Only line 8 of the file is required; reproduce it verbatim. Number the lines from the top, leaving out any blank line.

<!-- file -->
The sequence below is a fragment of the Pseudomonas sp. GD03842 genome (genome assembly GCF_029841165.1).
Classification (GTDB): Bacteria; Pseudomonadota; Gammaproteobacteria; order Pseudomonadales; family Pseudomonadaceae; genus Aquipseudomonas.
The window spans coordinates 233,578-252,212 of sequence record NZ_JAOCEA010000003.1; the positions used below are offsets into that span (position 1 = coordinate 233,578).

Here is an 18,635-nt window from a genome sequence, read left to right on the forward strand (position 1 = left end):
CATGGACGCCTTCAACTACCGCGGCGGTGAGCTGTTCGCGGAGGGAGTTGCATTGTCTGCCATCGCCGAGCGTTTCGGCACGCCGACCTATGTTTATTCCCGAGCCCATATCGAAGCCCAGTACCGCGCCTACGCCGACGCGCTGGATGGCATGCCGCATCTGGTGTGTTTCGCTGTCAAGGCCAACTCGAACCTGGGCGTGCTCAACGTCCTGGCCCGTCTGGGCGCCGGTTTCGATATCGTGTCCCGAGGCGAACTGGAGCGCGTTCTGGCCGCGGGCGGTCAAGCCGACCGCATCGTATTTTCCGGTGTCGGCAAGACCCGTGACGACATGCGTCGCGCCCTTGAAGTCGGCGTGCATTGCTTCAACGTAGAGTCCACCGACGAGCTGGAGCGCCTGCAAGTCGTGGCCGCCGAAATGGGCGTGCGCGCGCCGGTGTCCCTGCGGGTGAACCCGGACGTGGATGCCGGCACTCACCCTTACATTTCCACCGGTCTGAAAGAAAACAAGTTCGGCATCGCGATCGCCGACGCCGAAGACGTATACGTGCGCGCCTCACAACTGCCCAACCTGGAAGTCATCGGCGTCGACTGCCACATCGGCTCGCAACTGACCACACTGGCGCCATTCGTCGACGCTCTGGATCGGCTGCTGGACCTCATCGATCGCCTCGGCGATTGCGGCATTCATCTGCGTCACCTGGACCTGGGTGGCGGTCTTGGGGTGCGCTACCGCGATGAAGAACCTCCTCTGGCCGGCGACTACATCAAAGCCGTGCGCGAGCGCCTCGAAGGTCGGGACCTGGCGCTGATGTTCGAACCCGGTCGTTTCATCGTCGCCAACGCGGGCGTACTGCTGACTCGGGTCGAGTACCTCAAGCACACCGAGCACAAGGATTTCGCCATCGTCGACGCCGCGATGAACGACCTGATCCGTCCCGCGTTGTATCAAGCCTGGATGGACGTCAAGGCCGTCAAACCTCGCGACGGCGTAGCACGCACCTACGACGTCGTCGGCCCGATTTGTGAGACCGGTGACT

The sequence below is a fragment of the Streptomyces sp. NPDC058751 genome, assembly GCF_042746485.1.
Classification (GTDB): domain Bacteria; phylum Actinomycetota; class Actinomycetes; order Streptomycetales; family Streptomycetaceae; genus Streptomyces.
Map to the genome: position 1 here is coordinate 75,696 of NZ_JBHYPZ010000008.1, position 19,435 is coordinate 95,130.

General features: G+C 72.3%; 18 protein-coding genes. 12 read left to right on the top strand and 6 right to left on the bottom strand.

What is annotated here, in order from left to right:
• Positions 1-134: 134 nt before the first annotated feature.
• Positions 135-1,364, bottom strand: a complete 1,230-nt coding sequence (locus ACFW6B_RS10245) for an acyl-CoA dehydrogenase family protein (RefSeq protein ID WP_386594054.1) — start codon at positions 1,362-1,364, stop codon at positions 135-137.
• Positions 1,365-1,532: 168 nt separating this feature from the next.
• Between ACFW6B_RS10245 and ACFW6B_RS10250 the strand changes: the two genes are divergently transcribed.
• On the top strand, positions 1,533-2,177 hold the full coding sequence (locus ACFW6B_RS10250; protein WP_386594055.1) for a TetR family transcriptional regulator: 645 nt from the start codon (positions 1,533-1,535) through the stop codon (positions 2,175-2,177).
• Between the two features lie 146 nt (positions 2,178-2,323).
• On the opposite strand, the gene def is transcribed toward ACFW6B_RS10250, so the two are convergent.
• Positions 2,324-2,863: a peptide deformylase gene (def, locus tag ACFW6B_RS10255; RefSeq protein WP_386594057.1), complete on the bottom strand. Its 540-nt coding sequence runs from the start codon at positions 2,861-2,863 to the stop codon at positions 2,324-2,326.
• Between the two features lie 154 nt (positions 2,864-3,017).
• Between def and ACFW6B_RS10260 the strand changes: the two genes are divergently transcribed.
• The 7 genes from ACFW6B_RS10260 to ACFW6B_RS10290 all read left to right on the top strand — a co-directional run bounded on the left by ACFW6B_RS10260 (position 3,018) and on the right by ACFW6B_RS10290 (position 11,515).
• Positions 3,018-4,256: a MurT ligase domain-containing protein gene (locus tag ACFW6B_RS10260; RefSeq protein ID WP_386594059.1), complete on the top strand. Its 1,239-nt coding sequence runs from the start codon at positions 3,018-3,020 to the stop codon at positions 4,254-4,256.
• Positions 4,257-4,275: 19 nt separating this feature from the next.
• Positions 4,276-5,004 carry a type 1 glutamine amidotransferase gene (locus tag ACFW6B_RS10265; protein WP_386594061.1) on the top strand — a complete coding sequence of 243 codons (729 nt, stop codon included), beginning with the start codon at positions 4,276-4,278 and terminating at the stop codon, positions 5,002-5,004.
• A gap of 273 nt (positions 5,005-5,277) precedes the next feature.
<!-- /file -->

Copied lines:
Map to the genome: position 1 here is coordinate 75,696 of NZ_JBHYPZ010000008.1, position 19,435 is coordinate 95,130.